Budgeting & Money Management for Students
What is Budgeting?
Budgeting is important for your financial stability, ensuring you can pay common expenses like rent, tuition, student loans, credit card bills, and entertainment. But what exactly is budgeting? It's a proactive approach to organizing your finances. Budgeting ensures you're not spending more than you're making, allowing you to plan for short- and long-term expenses. It's an easy, helpful way for people with all types of income and expenses to keep their finances in order. You simply want to be able to track your income left over after all expenses to ensure you're not falling into debt.
If your income minus expenses is:
You're earning more than you're spending, which is where you want your finances to be. You can afford your expenses and maintain a good credit rating.
Set Financial Goals
Setting realistic financial goals gives you a head start to create your budget. It's important to have something to work toward financially, whether it's paying all of your bills on time every month or saving up for a vacation. But it's just as important to ensure you're working toward realistic goals you can actually meet so you don't end up disappointed by missing goals outside your capabilities. Think about what kinds of goals you want to set, both short- and long-term.
- Save enough money for next semester's books.
- Pay extra on your student loans or other debt payments each month.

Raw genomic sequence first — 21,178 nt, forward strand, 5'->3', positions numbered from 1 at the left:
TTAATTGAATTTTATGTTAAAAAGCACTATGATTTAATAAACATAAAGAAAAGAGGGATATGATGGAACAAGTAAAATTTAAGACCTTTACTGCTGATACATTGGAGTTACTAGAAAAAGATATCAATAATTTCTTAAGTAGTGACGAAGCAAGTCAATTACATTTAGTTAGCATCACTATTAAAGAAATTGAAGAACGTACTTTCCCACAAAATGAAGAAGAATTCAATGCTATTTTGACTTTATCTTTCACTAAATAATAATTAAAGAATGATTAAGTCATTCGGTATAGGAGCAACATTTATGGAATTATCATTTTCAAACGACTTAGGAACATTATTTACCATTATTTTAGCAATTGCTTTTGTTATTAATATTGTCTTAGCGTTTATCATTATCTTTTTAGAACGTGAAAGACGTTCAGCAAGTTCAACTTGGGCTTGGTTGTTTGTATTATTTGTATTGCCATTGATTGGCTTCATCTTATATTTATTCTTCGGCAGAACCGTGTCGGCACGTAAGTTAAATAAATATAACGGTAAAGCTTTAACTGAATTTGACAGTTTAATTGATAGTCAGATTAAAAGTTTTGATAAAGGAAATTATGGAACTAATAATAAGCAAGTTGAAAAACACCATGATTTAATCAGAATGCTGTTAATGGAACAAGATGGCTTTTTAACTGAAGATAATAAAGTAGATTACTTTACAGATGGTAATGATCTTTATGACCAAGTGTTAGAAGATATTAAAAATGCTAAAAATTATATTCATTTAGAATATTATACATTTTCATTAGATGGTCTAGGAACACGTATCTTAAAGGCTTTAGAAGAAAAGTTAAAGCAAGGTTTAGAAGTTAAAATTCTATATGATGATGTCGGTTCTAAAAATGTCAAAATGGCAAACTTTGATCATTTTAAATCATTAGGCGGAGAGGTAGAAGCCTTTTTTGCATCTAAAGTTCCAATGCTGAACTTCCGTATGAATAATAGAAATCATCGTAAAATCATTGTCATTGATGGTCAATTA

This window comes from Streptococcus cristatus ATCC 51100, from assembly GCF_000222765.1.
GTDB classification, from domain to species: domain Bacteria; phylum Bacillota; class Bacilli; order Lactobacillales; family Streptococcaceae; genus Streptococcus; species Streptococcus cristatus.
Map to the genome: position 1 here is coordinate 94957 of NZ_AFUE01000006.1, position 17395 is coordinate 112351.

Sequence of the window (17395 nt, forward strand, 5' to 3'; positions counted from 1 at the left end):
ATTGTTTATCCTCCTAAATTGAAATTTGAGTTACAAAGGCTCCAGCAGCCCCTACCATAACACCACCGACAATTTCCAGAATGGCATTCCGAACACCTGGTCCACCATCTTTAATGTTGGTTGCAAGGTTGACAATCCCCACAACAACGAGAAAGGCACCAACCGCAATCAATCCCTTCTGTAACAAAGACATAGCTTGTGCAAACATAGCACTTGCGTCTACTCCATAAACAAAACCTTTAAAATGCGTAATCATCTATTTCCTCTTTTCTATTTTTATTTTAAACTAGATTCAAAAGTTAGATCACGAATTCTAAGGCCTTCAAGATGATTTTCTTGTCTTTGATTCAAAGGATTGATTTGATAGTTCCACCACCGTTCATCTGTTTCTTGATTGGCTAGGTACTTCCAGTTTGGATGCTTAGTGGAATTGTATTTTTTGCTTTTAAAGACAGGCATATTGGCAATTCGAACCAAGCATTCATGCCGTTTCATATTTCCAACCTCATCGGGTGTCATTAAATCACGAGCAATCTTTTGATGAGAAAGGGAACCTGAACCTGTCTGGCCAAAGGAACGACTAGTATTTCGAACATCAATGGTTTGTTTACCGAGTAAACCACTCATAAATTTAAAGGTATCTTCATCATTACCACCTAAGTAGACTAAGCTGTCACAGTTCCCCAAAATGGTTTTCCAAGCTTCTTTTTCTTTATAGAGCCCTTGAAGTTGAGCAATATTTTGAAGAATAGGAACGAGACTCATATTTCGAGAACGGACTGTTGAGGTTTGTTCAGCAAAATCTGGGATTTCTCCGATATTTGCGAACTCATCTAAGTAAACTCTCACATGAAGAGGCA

- Pay off your student loans within the next five years.
- Save up for the down payment for a new car.
Specific: Smart goals are specific enough to suggest action. Specify why you're saving money, not just that you want to save.
WRITE IT DOWN
Once you've thought out your goals, write them down and hang them up. Having something you can see every day will make those goals a reality to you.
Once you get the hang of it, budgeting is easy. However, there are a lot of ways you can get derailed from your budget. Here are some additional tips to help keep you on track with your budgeting.
Be Honest with Yourself.
When you first start your budget, if you're not honest about the things you're already spending money on, it's going to be hard to set goals and properly track your expenses. Start with your current financial situation and make adjustments after you've assessed where you're at.
Steps for Getting Started
It's typically easiest to create a budget on a computer, either in a spreadsheet or using budgeting software. Spreadsheets allow you to easily calculate your budget in numerous ways (e.g., monthly or yearly totals). Once you've decided how you want to create your budget, you can get started.
Start with your income.
Track the amount of money you have coming in every month, from jobs, work study, scholarships, grants, student loans, or money given to you. When tracking income from your job, it's easiest to use the amount you take home after taxes. This is the pool of money you have available for your budget, so get it as accurate as possible.
Check Your Budget
See how you're doing with your current monthly spending, and whether or not you need to reevaluate it, by entering the appropriate amounts for the upcoming month in our budget checker.
Please fill out all fields with positive dollar amounts. The following fields need correction:
Tip: If you're in school, you likely only receive loans, grants, and scholarships once per semester, but it's a good idea to average that out per month so you have an idea of your monthly income allotment. If you need more income, check with your financial aid office to see if you qualify for Federal Work Study or look into a part-time job on or off campus. If you're out of school and repaying your loans, add up your paychecks for the month to get your job income for monthly expenses.
Job (after taxes, including seasonal jobs or work study)